Having been a nurse practitioner for 11 years now, most of my experience in the health care system has been from the perspective of a provider. Even during my two pregnancies, I received care from a midwifery practice started by friends who graduated with me. For the most part I felt knowledgeable, in control, and treated as a peer. Then, in 2017, our beautiful adopted daughter was born emergently, two months early. I jumped on the first flight out of Atlanta with one bag and ended up spending the next month with my baby girl in the NICU.

Years of outpatient family practice experience meant nothing in the NICU. I was surrounded by machines I had no experience using with alarms to constantly remind me that the line between life and death is fragile in the NICU. I was just a mom completely reliant on the NICU providers to keep my baby girl alive. After our daughter got off oxygen, one of my favorite nurses told me it was time to start teaching her how to use a bottle. Having breastfed my first two kids, I had made it 5 years into motherhood without ever having given a baby a bottle. Plus, the method for feeding a preemie is so different I doubt it would have made much difference any way. She sat with me and walked me through each step, providing feedback as I awkwardly managed the bottle.

A few days later the “desats” started. The red monitor would beep letting me know her oxygen was falling and I would watching her number drop. Then her heart rate would follow. It was terrifying. Twelve hours later, I hadn’t left her side, sure that if I did something horrible would happen. The night nurse probably saw that I was a bit of a disaster.

“You can go sleep for a bit,” she told me. “I promise I will be here. I will watch her extra for you tonight.”

The days got better and my baby girl grew stronger. I was always in the NICU so everyone knew me and what I did for a living. Three weeks in she started stalling on her food intake. We had to get to the point where she could take all of her milk without a feeding tube to go home and it seemed like we had hit a plateau. Three weeks away from my family felt like an eternity and I was frustrated that I couldn’t solve this problem and bring her home. Late in the afternoon, our nurse came in and started asking me about my kids and life in general. I knew that breaks between feeding preemies is limited in the NICU and this was her time for charting. She’d stay late to finish if she sat and talked with me. But it was so nice to talk about something other than oxygen levels and milliliters of milk. I know she could tell I was stressed and she used her valuable time just to sit and talk to me. She knew I needed that and she was right.

During my entire time in the NICU not once did anyone say, “Well, you already know that since you’re a nurse.” They explained everything. No one commented, “Just be glad she wasn’t 3 months early like the baby next door.” They knew the NICU is stressful no mater how long you are there. They took care of my baby, but they also took care of me.

The experience reminded me of the importance of humanity in health care. For my first few years of practice, I could tell you the name of everyone I had diagnosed with cancer. I can’t anymore. I diagnose diabetes at least once a week and while I’ve had that discussion so many times, it is always the first time for my patient. Getting the right diagnosis and creating the treatment plan is important but so is caring. Sometimes knowing, empathizing, and trusting are more important than diagnosing, prescribing and treating.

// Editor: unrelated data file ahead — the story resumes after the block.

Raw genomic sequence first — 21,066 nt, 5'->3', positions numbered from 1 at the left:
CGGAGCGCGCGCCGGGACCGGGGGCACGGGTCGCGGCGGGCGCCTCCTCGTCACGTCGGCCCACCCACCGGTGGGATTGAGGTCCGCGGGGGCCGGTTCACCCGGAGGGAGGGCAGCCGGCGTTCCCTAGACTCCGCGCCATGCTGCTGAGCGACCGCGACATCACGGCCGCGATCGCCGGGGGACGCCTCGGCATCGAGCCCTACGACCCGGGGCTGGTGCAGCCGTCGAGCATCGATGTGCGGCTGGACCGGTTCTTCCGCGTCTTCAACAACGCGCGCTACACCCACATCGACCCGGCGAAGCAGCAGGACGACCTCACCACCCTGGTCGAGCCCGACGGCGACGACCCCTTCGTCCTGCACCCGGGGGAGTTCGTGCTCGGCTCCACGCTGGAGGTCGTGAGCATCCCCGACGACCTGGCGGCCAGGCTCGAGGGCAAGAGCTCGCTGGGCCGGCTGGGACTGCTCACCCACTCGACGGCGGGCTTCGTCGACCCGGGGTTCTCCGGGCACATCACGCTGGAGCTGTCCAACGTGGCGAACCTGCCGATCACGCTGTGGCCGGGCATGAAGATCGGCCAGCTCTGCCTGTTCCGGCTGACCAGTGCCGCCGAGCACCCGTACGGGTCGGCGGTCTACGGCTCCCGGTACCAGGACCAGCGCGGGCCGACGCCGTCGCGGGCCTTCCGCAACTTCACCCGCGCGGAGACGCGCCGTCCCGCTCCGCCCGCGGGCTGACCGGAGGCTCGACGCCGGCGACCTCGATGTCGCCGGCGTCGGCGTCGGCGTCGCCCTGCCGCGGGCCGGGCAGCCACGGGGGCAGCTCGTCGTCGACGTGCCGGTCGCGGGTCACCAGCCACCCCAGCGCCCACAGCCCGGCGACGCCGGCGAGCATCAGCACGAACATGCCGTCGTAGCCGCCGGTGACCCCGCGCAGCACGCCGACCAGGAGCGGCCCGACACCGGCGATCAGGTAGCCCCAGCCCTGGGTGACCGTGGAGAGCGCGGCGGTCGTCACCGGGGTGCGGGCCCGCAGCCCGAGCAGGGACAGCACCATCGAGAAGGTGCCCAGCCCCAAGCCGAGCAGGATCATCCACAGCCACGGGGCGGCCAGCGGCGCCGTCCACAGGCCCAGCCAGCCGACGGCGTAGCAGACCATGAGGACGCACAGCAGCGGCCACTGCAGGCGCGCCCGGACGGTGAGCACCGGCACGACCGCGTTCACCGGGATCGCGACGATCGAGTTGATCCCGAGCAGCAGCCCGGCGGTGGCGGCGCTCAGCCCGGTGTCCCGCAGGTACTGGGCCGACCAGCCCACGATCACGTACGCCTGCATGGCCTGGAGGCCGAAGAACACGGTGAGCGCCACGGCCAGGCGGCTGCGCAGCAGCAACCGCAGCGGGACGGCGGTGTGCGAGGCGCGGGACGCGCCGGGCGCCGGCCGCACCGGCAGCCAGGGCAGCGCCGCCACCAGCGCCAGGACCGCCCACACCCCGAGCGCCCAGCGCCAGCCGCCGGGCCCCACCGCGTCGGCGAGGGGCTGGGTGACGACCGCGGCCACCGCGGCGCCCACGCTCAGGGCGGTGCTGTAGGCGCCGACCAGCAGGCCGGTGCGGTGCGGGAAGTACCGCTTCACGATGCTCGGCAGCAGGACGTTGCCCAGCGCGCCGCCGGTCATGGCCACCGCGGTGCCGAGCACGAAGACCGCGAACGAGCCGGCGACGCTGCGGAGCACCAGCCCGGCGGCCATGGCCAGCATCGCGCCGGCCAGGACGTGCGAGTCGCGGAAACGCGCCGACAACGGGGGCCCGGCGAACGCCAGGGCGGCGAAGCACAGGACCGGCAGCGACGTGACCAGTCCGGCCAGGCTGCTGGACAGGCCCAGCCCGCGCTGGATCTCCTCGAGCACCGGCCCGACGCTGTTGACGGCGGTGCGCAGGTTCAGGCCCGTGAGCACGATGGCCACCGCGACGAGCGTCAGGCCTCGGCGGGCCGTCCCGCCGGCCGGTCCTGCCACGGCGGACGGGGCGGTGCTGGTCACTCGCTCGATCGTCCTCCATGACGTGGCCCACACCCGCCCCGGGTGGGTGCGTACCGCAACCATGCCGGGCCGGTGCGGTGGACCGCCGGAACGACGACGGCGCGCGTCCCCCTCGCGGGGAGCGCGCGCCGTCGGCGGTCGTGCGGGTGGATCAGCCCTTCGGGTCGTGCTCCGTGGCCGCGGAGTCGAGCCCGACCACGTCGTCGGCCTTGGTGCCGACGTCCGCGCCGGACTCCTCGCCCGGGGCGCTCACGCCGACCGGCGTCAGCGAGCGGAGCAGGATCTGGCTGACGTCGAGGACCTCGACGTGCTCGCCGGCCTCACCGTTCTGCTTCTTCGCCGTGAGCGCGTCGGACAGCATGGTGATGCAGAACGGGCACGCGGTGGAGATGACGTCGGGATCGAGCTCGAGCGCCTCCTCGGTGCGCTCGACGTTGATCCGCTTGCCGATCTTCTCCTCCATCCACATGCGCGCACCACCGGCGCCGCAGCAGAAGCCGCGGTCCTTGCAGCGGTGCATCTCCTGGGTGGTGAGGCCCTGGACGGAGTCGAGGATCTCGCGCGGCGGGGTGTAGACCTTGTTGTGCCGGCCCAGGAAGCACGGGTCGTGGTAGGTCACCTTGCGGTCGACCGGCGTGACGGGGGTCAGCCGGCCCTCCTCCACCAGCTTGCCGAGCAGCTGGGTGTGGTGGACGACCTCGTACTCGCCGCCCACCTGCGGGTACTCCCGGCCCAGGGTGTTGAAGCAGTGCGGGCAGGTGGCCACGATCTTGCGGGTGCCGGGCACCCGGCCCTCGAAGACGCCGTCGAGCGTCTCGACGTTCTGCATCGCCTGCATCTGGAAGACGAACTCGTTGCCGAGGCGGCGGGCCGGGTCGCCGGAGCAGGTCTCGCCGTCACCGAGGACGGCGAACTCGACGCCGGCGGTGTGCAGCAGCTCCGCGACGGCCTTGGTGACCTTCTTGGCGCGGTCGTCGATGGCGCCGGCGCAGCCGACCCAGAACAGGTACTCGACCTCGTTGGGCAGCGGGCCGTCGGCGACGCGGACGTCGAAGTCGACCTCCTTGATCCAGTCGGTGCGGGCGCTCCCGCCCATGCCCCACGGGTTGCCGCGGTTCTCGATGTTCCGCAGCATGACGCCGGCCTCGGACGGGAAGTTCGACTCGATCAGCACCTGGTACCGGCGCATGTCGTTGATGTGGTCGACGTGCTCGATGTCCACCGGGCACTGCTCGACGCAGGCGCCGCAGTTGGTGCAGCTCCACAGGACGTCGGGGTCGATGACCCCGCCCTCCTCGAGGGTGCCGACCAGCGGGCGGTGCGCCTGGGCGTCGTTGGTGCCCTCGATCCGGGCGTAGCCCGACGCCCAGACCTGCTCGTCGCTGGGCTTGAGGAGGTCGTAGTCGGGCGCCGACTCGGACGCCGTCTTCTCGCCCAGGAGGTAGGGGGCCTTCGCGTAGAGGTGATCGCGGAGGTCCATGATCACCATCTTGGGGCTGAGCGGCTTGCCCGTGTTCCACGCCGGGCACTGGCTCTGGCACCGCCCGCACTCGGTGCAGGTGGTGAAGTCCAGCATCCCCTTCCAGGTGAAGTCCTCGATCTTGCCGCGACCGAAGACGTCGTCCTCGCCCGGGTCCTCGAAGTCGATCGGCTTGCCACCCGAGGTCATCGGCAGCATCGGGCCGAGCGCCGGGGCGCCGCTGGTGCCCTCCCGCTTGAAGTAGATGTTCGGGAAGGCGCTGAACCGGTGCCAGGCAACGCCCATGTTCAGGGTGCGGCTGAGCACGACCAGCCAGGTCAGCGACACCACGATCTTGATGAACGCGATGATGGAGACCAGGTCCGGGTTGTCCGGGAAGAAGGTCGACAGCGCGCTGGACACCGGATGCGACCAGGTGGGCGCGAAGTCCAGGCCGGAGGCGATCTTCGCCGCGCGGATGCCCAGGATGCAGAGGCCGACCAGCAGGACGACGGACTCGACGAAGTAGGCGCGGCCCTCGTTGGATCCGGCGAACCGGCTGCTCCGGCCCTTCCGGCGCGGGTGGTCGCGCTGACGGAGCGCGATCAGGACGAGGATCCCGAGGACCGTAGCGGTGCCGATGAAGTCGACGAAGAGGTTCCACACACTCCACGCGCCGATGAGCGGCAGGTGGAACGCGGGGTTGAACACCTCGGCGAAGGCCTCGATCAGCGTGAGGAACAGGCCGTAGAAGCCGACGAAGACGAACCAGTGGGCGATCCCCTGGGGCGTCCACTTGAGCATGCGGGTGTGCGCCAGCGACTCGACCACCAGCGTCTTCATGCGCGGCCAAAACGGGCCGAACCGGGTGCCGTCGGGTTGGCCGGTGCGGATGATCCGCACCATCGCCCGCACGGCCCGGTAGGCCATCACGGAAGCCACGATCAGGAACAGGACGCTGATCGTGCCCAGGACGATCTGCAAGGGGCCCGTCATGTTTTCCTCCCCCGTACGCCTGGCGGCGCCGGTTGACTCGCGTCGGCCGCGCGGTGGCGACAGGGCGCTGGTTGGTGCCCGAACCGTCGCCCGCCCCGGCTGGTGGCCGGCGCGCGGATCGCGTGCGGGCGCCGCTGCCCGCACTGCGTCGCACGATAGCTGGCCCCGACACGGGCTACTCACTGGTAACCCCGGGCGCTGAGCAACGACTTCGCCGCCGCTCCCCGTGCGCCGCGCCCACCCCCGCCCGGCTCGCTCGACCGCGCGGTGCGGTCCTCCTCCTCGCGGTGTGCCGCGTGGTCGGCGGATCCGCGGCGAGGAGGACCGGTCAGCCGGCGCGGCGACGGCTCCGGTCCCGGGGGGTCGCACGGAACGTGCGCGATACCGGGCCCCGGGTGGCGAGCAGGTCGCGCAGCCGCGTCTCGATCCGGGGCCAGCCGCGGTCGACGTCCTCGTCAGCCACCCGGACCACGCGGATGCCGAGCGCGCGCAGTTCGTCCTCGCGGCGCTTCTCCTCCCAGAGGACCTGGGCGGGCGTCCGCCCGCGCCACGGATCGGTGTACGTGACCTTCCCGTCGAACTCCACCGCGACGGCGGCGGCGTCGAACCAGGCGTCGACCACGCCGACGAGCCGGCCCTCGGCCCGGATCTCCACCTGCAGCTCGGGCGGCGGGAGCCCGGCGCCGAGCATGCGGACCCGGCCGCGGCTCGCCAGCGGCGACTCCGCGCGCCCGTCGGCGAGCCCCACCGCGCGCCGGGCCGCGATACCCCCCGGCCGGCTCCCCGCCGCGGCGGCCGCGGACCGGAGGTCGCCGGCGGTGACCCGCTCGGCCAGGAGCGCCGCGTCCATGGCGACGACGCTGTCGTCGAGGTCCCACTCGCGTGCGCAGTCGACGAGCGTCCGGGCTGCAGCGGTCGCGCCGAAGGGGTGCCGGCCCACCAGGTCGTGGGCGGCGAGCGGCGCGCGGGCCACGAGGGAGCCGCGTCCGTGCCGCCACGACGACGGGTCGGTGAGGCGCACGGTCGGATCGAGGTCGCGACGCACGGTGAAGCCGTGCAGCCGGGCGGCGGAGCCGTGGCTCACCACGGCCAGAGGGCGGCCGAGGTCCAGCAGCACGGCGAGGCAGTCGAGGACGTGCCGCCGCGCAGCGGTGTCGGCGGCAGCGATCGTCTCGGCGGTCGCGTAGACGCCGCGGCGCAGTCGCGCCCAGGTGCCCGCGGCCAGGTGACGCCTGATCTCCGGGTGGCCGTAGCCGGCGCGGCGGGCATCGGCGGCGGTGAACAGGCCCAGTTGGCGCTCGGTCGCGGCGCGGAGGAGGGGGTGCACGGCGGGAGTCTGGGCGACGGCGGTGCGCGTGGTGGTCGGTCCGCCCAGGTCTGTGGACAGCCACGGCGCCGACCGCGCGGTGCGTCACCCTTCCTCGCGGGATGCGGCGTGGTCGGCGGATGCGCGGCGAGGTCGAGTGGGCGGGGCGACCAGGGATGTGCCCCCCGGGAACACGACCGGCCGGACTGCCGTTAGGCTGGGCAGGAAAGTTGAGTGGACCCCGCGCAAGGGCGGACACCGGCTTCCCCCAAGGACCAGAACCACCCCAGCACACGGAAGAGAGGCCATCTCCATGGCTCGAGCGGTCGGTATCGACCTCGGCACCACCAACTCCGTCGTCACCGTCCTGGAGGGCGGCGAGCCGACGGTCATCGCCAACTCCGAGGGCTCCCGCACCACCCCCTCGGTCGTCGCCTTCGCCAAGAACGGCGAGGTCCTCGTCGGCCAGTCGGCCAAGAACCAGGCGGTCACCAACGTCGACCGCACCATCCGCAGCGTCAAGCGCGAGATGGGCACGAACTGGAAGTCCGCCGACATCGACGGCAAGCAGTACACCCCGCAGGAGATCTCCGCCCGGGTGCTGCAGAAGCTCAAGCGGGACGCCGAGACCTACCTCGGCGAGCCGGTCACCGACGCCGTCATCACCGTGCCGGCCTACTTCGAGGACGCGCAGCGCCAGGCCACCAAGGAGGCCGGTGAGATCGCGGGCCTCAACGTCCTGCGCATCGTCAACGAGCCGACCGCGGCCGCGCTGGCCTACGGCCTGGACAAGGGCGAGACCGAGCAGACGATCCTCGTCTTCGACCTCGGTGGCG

The same philosophy applies outside of the clinic. People need more than health care to be healthy and it is easy to loose sight of our humanity as we consider social issues. It’s easy to say, “This housing situation isn’t ideal but it’s better than homelessness.” Or, “If he just worked harder he could make the money stretch and buy healthier food.” Or, “If she hadn’t used drugs, she wouldn’t be in this situation.”

Those comments aren’t helpful but we’ve all made them. What if we tapped into our humanity and let ourselves be grieved by the suffering of our neighbors? My NICU experience was a reminder of how vulnerable it is to be a patient. But my patients aren’t only vulnerable when they are in my office. They are also vulnerable to food insecurity, inadequate housing, chronic stress, and lack of financial means. We all are. My goal is to meet each patient with a presence that communicates that I see their struggle and I care. Whether it is letting them know their blood sugar has reached a diabetic level or addressing a concern they’ve marked on the social determinants screen, I resolve to tap into my own vulnerability and offer them genuine care.

One last observation from my time in the NICU has stuck with me. I watched these nurses bond with babies and their families. They spent weeks and often months cuddling, feeding, and teaching to get these babies ready to go home. The day finally comes and they say good-bye, never knowing the rest of the story. They don’t find out who those babies grew up to be, what they did with their lives, or the impact they made in the world. It doesn’t matter because for them, every baby in that NICU deserves the same chance for a healthy life. I want to approach my work in this world with the same attitude. When we engage in community development or pass policies to promote health equity, we don’t get to know what the community will become or what people will do with the benefits they receive. But maybe it doesn’t matter because every neighborhood deserves a chance to be healthy.

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